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Since 2010, Police Misconduct Has Cost US Taxpayers Over $1 Billion

Creative Commons Licensed Photo on Flickr by Chris Wieland

This post was originally published at MintPressNews.com.

As victims of police misconduct across the country file an increasing number of lawsuits, taxpayers are bearing the brunt of the financial burden.

The Wall Street Journal reported last week that the 10 U.S. cities with the largest police departments paid out over $248 million in settlements last year in cases related to police misconduct. That’s an increase of 48 percent from 2010, the first of five consecutive years for which the Journal obtained data through public records requests.

When totaled, the five years of police misconduct in 10 cities represented $1.02 billion in payouts to victims or their families, including “beatings, shootings and wrongful imprisonment.” If other forms of misconduct such as vehicle collisions and property damage are included, the total rises to $1.4 billion.

In their report last week, Zusha Elinson and Dan Frosch offer some insight into how that total breaks down:

“For most of the police departments surveyed by the Journal, the costliest claims were allegations of civil-rights violations and other misconduct, followed by payouts on car collisions involving the police. Misconduct cases were the costliest for New York, Chicago, Los Angeles, Philadelphia, Washington, Dallas and Baltimore. Car-crash cases were the most expensive for Houston, Phoenix and Miami-Dade, a county police department.”

Taxpayers, not police departments, end up paying for police misconduct, the reporters continue:

“Cities such as New York, Los Angeles and Philadelphia are self-insured, meaning any payouts come out of city funds. Others have insurance that kicks in at a certain payment level in each case. Smaller municipalities often pool risk with others, but the cost of premiums can increase after incidents occur, much like car insurance. It is almost unheard of that officers pay out of their own pockets, according to a 2014 study on police liability by Joanna Schwartz, a UCLA law professor.”

Experts interviewed by the Journal suggest that the availability of video recording is a major factor in the rise of successful lawsuits, a theory supported by two recent multimillion dollar settlements against police. On July 13, the City of New York and Eric Garner’s relatives agreed to a $5.9 million dollar settlement. Garner died a little over a year ago after NYPD officers put the 43-year-old black man in a chokehold. A video recorded by a bystander and widely circulated online shows Garner repeatedly crying out, “I can’t breathe,” as police pin him to the ground.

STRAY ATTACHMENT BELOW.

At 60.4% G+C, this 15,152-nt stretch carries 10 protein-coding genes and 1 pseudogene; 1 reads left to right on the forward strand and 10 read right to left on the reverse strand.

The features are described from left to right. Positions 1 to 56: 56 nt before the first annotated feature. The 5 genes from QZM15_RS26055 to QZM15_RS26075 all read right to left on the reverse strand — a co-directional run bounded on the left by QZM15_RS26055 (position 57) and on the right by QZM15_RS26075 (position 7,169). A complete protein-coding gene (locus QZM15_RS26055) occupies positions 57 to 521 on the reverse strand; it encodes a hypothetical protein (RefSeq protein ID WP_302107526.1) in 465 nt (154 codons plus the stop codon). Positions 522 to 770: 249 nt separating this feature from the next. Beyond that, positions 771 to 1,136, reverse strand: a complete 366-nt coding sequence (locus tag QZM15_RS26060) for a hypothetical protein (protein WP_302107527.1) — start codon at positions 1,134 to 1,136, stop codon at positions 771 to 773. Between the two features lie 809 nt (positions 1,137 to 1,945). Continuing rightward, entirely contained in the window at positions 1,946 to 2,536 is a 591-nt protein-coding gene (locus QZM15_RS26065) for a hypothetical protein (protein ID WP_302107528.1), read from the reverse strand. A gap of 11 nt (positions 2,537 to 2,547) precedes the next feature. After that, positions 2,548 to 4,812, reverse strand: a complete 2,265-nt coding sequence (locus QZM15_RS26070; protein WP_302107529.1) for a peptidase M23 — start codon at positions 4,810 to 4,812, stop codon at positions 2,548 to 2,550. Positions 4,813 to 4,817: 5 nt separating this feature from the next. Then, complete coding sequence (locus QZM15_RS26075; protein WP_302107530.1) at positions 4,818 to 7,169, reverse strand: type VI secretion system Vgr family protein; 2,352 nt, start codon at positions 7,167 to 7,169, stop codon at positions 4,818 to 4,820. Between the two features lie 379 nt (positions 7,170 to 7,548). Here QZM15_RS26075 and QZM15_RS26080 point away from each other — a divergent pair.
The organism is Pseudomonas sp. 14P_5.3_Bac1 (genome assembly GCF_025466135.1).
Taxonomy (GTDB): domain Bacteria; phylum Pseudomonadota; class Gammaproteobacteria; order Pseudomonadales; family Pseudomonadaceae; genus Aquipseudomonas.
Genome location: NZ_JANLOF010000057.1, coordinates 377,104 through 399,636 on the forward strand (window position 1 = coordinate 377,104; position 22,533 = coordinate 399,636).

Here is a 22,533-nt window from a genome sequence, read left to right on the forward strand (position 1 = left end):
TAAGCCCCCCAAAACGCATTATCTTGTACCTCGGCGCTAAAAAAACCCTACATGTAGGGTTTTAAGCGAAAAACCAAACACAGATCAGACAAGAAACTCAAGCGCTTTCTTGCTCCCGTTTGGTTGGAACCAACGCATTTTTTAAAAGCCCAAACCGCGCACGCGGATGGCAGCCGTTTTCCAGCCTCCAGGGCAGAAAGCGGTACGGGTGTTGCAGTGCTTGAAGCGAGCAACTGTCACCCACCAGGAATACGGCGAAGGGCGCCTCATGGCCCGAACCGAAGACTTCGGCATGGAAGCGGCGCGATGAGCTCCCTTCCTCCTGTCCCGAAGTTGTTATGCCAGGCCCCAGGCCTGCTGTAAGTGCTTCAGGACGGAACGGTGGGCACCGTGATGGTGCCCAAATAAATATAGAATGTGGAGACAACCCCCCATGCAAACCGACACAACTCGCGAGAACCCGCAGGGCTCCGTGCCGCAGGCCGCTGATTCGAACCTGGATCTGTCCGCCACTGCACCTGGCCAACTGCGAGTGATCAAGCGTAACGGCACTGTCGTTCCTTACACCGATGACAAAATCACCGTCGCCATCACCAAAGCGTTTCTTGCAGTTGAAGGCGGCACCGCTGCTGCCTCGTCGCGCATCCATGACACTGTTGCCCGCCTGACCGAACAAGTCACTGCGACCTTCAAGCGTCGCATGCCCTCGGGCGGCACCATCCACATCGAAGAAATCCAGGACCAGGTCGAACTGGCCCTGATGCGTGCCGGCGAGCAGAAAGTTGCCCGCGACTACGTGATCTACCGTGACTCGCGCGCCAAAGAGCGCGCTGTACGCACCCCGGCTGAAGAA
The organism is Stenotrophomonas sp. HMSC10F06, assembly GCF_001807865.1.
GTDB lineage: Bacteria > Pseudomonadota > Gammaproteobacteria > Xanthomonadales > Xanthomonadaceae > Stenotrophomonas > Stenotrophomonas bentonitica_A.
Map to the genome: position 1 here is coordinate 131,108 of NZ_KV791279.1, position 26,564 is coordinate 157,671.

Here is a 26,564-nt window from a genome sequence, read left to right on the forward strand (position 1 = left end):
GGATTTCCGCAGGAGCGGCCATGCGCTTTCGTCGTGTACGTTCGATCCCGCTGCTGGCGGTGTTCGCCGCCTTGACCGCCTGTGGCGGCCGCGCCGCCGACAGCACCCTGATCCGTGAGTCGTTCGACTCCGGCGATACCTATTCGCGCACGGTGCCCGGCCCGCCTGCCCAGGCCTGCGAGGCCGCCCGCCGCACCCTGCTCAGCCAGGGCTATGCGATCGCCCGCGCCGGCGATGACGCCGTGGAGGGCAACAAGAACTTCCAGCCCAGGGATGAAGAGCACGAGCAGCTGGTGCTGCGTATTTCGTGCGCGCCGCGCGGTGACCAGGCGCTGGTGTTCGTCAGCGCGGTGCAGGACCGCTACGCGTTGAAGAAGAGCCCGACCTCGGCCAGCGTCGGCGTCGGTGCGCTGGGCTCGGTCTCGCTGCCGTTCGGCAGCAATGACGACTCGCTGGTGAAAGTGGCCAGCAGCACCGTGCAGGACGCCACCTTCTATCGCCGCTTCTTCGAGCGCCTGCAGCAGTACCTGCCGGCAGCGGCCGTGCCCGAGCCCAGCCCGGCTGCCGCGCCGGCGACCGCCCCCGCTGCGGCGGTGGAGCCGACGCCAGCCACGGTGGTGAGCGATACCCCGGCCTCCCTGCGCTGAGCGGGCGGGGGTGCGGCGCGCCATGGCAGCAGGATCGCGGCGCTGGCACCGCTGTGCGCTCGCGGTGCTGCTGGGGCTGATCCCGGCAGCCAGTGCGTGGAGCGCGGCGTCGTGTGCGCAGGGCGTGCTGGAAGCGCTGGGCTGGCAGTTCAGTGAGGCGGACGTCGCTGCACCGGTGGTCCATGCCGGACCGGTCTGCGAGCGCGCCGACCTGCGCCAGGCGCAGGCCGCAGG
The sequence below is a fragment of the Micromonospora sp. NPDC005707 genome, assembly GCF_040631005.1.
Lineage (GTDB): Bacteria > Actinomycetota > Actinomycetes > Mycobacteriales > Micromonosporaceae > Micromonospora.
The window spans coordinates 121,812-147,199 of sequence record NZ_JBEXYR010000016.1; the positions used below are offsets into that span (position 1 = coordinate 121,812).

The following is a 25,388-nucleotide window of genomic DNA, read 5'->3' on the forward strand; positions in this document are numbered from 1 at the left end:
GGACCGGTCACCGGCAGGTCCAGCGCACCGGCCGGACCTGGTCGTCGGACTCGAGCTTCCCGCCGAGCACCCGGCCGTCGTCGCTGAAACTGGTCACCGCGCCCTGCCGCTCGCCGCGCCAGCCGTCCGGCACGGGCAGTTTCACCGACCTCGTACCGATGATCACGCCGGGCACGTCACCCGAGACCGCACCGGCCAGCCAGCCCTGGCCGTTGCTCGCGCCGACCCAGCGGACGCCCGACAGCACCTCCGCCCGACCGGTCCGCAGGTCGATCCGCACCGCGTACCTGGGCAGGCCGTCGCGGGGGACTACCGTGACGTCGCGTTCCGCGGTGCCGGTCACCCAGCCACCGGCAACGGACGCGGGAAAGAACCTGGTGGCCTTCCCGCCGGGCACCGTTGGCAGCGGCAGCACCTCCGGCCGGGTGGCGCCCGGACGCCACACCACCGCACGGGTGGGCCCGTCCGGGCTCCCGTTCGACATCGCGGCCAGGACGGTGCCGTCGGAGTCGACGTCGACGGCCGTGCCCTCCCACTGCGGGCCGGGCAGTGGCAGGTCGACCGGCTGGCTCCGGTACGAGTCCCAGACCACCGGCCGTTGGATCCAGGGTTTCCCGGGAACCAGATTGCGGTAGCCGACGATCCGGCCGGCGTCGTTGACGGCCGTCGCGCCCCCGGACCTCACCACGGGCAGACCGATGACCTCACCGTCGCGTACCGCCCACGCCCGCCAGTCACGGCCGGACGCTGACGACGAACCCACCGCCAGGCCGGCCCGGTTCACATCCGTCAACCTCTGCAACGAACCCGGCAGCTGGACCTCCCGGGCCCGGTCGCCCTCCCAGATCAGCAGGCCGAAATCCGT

And, the Los Angeles Times reported on a $4.7 million settlement between the city of Gardena, an L.A. suburb, and the family of Ricardo Diaz Zeferino, who was killed by police during a 2013 shooting caught on police video cameras. The video, released to the public last week, shows Diaz Zeferino searching for a stolen bicycle with two others, his coworkers Eutiquio Acevedo Mendez and Jose Amado. Police believed the trio were bike thieves and held them at gunpoint. In the video, the Times reports, “the men are shown with their hands raised as officers had their guns drawn. After Diaz Zeferino drops his hands near his waist multiple times, a flurry of shots are fired. Diaz Zeferino was killed. Mendez was hit near his spine but survived. Amado was unharmed.”

In both cases, police escaped criminal prosecution but faced successful civil suits. And in both cases, relatives of the deceased say the settlement money won’t solve the larger problems of police misconduct that led to these deaths.

Last week, The New York Times reported that Eric Garner’s relatives have renewed their calls for a federal investigation into his killing. “Don’t congratulate us; this is not a victory. The victory will come when we get justice,” said Gwen Carr, Garner’s mother, at a press conference.

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Kit OConnell

Kit OConnell

Kit O’Connell is a gonzo journalist and radical troublemaker from Austin, Texas. He is the Associate Editor and Community Manager of Shadowproof. Kit's investigative journalism has appeared in Truthout, MintPress News and Occupy.com.